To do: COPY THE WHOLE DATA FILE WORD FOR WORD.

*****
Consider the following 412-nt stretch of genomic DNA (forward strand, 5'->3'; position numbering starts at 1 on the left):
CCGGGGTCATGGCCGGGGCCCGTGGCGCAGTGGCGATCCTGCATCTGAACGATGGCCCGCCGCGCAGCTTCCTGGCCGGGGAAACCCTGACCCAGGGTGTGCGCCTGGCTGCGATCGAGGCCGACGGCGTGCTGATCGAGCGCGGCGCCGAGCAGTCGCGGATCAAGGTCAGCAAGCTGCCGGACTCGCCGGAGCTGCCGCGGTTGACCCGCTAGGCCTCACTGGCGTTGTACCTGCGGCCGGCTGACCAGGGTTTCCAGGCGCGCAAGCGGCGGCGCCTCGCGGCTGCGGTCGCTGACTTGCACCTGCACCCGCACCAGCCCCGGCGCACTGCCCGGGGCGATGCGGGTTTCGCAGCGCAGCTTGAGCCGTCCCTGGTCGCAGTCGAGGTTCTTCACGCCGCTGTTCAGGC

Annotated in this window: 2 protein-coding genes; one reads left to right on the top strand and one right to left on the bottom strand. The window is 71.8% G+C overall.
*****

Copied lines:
Consider the following 412-nt stretch of genomic DNA (forward strand, 5'->3'; position numbering starts at 1 on the left):
CCGGGGTCATGGCCGGGGCCCGTGGCGCAGTGGCGATCCTGCATCTGAACGATGGCCCGCCGCGCAGCTTCCTGGCCGGGGAAACCCTGACCCAGGGTGTGCGCCTGGCTGCGATCGAGGCCGACGGCGTGCTGATCGAGCGCGGCGCCGAGCAGTCGCGGATCAAGGTCAGCAAGCTGCCGGACTCGCCGGAGCTGCCGCGGTTGACCCGCTAGGCCTCACTGGCGTTGTACCTGCGGCCGGCTGACCAGGGTTTCCAGGCGCGCAAGCGGCGGCGCCTCGCGGCTGCGGTCGCTGACTTGCACCTGCACCCGCACCAGCCCCGGCGCACTGCCCGGGGCGATGCGGGTTTCGCAGCGCAGCTTGAGCCGTCCCTGGTCGCAGTCGAGGTTCTTCACGCCGCTGTTCAGGC

Annotated in this window: 2 protein-coding genes; one reads left to right on the top strand and one right to left on the bottom strand. The window is 71.8% G+C overall.